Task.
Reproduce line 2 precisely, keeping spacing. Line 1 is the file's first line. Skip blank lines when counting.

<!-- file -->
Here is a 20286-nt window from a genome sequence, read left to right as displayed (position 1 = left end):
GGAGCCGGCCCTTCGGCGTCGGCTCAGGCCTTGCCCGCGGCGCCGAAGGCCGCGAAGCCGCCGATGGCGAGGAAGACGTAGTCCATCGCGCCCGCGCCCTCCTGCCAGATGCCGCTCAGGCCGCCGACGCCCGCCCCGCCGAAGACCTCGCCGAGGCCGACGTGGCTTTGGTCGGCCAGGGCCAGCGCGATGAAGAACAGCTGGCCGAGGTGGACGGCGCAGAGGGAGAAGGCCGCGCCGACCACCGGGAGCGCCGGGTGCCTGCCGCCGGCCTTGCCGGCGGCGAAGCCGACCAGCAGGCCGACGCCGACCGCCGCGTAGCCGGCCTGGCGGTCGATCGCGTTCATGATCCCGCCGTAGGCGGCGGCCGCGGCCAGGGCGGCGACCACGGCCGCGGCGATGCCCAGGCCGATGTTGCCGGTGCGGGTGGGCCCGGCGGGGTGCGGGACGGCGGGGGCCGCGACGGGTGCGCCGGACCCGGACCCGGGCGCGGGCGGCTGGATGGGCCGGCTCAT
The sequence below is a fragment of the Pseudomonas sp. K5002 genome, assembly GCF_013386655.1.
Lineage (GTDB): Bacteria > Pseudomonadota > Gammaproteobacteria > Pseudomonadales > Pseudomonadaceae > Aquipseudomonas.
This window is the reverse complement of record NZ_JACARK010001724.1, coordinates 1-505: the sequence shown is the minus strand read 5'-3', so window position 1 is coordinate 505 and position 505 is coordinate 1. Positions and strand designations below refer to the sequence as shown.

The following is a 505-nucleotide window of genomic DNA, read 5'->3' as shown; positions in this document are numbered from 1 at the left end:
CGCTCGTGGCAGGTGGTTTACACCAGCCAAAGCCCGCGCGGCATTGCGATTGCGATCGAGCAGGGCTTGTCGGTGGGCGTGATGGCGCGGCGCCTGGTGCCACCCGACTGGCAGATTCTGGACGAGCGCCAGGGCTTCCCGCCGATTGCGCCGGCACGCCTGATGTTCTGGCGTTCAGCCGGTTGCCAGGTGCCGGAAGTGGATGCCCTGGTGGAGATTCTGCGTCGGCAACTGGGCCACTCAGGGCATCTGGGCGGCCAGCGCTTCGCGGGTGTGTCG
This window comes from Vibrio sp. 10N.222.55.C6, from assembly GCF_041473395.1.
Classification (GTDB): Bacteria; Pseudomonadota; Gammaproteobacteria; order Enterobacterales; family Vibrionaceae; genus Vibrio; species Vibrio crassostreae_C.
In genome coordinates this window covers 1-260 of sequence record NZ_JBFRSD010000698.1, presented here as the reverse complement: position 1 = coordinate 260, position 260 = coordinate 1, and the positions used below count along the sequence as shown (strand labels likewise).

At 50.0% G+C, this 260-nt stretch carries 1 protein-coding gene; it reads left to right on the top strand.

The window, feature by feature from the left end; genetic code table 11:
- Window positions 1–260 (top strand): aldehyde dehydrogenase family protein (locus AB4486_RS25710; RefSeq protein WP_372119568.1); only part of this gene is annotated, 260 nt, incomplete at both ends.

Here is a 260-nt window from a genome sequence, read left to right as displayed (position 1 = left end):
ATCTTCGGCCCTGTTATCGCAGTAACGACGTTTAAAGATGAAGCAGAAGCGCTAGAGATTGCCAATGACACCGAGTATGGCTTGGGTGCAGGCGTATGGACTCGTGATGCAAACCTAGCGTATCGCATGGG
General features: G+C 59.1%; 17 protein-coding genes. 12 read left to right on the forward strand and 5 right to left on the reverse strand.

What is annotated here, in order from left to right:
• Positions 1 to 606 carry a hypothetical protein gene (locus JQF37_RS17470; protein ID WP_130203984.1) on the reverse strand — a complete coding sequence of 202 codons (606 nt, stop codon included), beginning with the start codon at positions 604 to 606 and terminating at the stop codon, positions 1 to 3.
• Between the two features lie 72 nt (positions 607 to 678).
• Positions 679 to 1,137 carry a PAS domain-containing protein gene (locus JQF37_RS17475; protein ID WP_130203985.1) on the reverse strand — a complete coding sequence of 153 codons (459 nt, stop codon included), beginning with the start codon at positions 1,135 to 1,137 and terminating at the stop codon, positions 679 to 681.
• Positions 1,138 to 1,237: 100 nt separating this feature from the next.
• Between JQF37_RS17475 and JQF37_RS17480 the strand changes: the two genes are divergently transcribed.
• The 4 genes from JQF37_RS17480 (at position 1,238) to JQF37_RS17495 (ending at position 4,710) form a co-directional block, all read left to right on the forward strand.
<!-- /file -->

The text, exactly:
GGAGCCGGCCCTTCGGCGTCGGCTCAGGCCTTGCCCGCGGCGCCGAAGGCCGCGAAGCCGCCGATGGCGAGGAAGACGTAGTCCATCGCGCCCGCGCCCTCCTGCCAGATGCCGCTCAGGCCGCCGACGCCCGCCCCGCCGAAGACCTCGCCGAGGCCGACGTGGCTTTGGTCGGCCAGGGCCAGCGCGATGAAGAACAGCTGGCCGAGGTGGACGGCGCAGAGGGAGAAGGCCGCGCCGACCACCGGGAGCGCCGGGTGCCTGCCGCCGGCCTTGCCGGCGGCGAAGCCGACCAGCAGGCCGACGCCGACCGCCGCGTAGCCGGCCTGGCGGTCGATCGCGTTCATGATCCCGCCGTAGGCGGCGGCCGCGGCCAGGGCGGCGACCACGGCCGCGGCGATGCCCAGGCCGATGTTGCCGGTGCGGGTGGGCCCGGCGGGGTGCGGGACGGCGGGGGCCGCGACGGGTGCGCCGGACCCGGACCCGGGCGCGGGCGGCTGGATGGGCCGGCTCAT